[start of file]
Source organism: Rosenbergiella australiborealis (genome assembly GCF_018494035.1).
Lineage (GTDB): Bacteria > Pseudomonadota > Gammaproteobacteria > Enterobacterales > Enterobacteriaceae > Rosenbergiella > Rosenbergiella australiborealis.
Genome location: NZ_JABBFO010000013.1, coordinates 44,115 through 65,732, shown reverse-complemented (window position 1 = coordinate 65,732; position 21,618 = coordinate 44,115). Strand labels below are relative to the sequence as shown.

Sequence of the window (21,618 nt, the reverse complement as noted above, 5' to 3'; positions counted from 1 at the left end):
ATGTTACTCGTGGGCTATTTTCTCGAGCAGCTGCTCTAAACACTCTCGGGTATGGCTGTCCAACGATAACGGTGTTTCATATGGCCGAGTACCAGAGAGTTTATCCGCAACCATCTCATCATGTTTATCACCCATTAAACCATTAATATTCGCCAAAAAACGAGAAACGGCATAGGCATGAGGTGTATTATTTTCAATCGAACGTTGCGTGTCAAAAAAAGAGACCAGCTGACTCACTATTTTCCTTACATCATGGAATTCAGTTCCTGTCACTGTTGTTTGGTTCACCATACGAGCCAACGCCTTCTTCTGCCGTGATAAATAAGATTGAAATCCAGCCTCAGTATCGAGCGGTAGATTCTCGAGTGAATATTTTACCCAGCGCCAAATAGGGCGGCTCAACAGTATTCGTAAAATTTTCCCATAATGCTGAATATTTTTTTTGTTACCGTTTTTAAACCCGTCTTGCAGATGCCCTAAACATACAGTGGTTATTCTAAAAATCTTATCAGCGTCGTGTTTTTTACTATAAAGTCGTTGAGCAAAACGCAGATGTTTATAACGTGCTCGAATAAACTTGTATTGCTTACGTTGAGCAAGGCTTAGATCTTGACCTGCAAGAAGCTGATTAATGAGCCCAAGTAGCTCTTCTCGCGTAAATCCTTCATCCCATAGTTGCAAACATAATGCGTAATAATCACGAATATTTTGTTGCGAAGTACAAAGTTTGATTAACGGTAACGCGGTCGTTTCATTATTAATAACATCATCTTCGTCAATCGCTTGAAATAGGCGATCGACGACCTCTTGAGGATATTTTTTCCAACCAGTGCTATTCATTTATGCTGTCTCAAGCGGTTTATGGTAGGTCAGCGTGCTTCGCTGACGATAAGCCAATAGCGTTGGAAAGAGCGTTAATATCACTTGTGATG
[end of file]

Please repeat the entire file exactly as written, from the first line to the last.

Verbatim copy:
Source organism: Rosenbergiella australiborealis (genome assembly GCF_018494035.1).
Lineage (GTDB): Bacteria > Pseudomonadota > Gammaproteobacteria > Enterobacterales > Enterobacteriaceae > Rosenbergiella > Rosenbergiella australiborealis.
Genome location: NZ_JABBFO010000013.1, coordinates 44,115 through 65,732, shown reverse-complemented (window position 1 = coordinate 65,732; position 21,618 = coordinate 44,115). Strand labels below are relative to the sequence as shown.

Sequence of the window (21,618 nt, the reverse complement as noted above, 5' to 3'; positions counted from 1 at the left end):
ATGTTACTCGTGGGCTATTTTCTCGAGCAGCTGCTCTAAACACTCTCGGGTATGGCTGTCCAACGATAACGGTGTTTCATATGGCCGAGTACCAGAGAGTTTATCCGCAACCATCTCATCATGTTTATCACCCATTAAACCATTAATATTCGCCAAAAAACGAGAAACGGCATAGGCATGAGGTGTATTATTTTCAATCGAACGTTGCGTGTCAAAAAAAGAGACCAGCTGACTCACTATTTTCCTTACATCATGGAATTCAGTTCCTGTCACTGTTGTTTGGTTCACCATACGAGCCAACGCCTTCTTCTGCCGTGATAAATAAGATTGAAATCCAGCCTCAGTATCGAGCGGTAGATTCTCGAGTGAATATTTTACCCAGCGCCAAATAGGGCGGCTCAACAGTATTCGTAAAATTTTCCCATAATGCTGAATATTTTTTTTGTTACCGTTTTTAAACCCGTCTTGCAGATGCCCTAAACATACAGTGGTTATTCTAAAAATCTTATCAGCGTCGTGTTTTTTACTATAAAGTCGTTGAGCAAAACGCAGATGTTTATAACGTGCTCGAATAAACTTGTATTGCTTACGTTGAGCAAGGCTTAGATCTTGACCTGCAAGAAGCTGATTAATGAGCCCAAGTAGCTCTTCTCGCGTAAATCCTTCATCCCATAGTTGCAAACATAATGCGTAATAATCACGAATATTTTGTTGCGAAGTACAAAGTTTGATTAACGGTAACGCGGTCGTTTCATTATTAATAACATCATCTTCGTCAATCGCTTGAAATAGGCGATCGACGACCTCTTGAGGATATTTTTTCCAACCAGTGCTATTCATTTATGCTGTCTCAAGCGGTTTATGGTAGGTCAGCGTGCTTCGCTGACGATAAGCCAATAGCGTTGGAAAGAGCGTTAATATCACTTGTGATG